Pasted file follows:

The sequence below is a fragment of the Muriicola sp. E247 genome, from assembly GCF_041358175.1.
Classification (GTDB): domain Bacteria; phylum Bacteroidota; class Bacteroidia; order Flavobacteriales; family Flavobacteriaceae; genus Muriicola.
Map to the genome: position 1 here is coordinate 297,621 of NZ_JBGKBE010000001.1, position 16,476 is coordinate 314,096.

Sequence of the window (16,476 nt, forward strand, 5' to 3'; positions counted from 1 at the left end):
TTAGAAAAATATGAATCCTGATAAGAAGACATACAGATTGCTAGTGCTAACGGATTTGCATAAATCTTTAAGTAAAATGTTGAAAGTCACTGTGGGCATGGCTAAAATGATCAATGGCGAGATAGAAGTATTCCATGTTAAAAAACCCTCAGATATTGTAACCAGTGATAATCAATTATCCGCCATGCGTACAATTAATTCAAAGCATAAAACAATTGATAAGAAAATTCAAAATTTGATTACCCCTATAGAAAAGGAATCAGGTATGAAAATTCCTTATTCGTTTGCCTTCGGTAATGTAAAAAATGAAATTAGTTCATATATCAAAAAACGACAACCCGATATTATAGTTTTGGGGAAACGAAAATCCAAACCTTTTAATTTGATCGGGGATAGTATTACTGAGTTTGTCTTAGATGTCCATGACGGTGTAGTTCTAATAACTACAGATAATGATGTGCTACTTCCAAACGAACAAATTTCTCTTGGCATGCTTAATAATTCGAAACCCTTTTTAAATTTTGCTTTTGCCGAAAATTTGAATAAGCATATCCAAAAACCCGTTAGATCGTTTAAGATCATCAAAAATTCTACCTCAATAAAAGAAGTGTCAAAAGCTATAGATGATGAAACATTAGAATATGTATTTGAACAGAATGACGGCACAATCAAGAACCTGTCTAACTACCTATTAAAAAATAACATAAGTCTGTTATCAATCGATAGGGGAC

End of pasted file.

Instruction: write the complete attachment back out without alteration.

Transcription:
The sequence below is a fragment of the Muriicola sp. E247 genome, from assembly GCF_041358175.1.
Classification (GTDB): domain Bacteria; phylum Bacteroidota; class Bacteroidia; order Flavobacteriales; family Flavobacteriaceae; genus Muriicola.
Map to the genome: position 1 here is coordinate 297,621 of NZ_JBGKBE010000001.1, position 16,476 is coordinate 314,096.

Sequence of the window (16,476 nt, forward strand, 5' to 3'; positions counted from 1 at the left end):
TTAGAAAAATATGAATCCTGATAAGAAGACATACAGATTGCTAGTGCTAACGGATTTGCATAAATCTTTAAGTAAAATGTTGAAAGTCACTGTGGGCATGGCTAAAATGATCAATGGCGAGATAGAAGTATTCCATGTTAAAAAACCCTCAGATATTGTAACCAGTGATAATCAATTATCCGCCATGCGTACAATTAATTCAAAGCATAAAACAATTGATAAGAAAATTCAAAATTTGATTACCCCTATAGAAAAGGAATCAGGTATGAAAATTCCTTATTCGTTTGCCTTCGGTAATGTAAAAAATGAAATTAGTTCATATATCAAAAAACGACAACCCGATATTATAGTTTTGGGGAAACGAAAATCCAAACCTTTTAATTTGATCGGGGATAGTATTACTGAGTTTGTCTTAGATGTCCATGACGGTGTAGTTCTAATAACTACAGATAATGATGTGCTACTTCCAAACGAACAAATTTCTCTTGGCATGCTTAATAATTCGAAACCCTTTTTAAATTTTGCTTTTGCCGAAAATTTGAATAAGCATATCCAAAAACCCGTTAGATCGTTTAAGATCATCAAAAATTCTACCTCAATAAAAGAAGTGTCAAAAGCTATAGATGATGAAACATTAGAATATGTATTTGAACAGAATGACGGCACAATCAAGAACCTGTCTAACTACCTATTAAAAAATAACATAAGTCTGTTATCAATCGATAGGGGAC